Does Apple Card Discriminate Against Women?

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When Apple Card officially debuted in the U.S. in August, one of its convenient features was the ability to apply for the card from your phone and get approved in a matter of seconds. Even better, you could see how much you’d get approved for before agreeing to the terms of the card and seeing the impact of opening a new account on your credit report.

But if you’re not the only person in your household who’s applied for the card, that ease of applying plus the near-instant verdict may have created some tension. Word on the street is that women are getting lower credit limit offers from Apple Card, which is backed by Goldman Sachs.

It all started when David Henemeier Hansson, told his many twitter followers about how he had gotten offered a credit limit 20 times what his wife had been offered. After trying to get answers from Apple and being told it was just “the algorithm” at work, Hansson and his wife pulled her credit score to find she has a stronger profile than he does.

Hansson isn’t the only one who has noticed this discrepancy. Steve Wozniak, the uh, cofounder of Apple, tweeted in response that he was offered a limit 10 times what was offered to his wife.

The public accusations have spurred the New York Department of Financial Services to investigate whether Apple Card is violating the state’s laws regarding equal treatment of consumers regardless of sex, an article from Bloomberg noted.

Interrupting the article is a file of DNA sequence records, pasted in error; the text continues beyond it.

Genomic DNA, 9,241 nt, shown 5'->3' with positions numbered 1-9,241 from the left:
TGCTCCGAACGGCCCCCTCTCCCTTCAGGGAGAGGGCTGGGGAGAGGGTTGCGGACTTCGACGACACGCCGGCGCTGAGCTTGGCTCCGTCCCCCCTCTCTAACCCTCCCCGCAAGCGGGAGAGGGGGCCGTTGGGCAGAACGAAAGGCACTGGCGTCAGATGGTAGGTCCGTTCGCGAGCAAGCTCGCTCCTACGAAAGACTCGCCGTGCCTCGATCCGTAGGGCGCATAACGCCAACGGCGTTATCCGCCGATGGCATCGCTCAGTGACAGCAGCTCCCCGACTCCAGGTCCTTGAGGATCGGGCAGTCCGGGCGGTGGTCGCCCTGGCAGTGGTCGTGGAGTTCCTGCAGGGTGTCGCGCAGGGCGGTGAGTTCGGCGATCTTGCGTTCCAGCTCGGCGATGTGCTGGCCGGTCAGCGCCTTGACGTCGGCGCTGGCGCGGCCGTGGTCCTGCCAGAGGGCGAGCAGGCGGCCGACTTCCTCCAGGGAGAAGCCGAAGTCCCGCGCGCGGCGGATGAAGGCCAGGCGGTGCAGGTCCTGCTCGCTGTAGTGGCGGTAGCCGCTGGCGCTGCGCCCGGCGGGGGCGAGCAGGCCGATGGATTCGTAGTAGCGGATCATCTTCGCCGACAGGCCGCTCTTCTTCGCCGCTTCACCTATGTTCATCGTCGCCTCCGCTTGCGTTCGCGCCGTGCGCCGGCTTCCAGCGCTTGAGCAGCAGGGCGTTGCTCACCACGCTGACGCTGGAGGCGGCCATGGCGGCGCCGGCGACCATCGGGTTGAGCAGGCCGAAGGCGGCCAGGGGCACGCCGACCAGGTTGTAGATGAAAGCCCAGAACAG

Goldman Sachs made a statement on Twitter that “As with any other individual credit card, your application is evaluated independently,” noting that individual income, credit scores, existing debt, and debt management factor into the approval process. “Based on these factors, it is possible for two family members to receive significantly different credit decisions.”

Hansson told Bloomberg that Apple bumped his wife’s credit limit “as soon as this became a PR issue.” While he said in that interview that he doesn’t believe there’s anything malicious happening, he continues to have concerns about the application process. “How do you know there isn’t an issue with the machine-learning algo when no one can explain how this decision was made?” he said to Bloomberg.

We’ve reached out to Apple and Goldman Sachs for comment and will update if they respond.

Married couples, even if they merge their checking accounts, file joint taxes, and share credit cards, still have individual credit reports and credit scores. Your combined credit histories only come into play if you’re applying for credit as cosigners.


Comments

    “20 times more” and “10 times more” are incorrect, they were 10% and 20% more, completely different. Bad stuff from Goldman Sachs but clearly doesn’t make sense.

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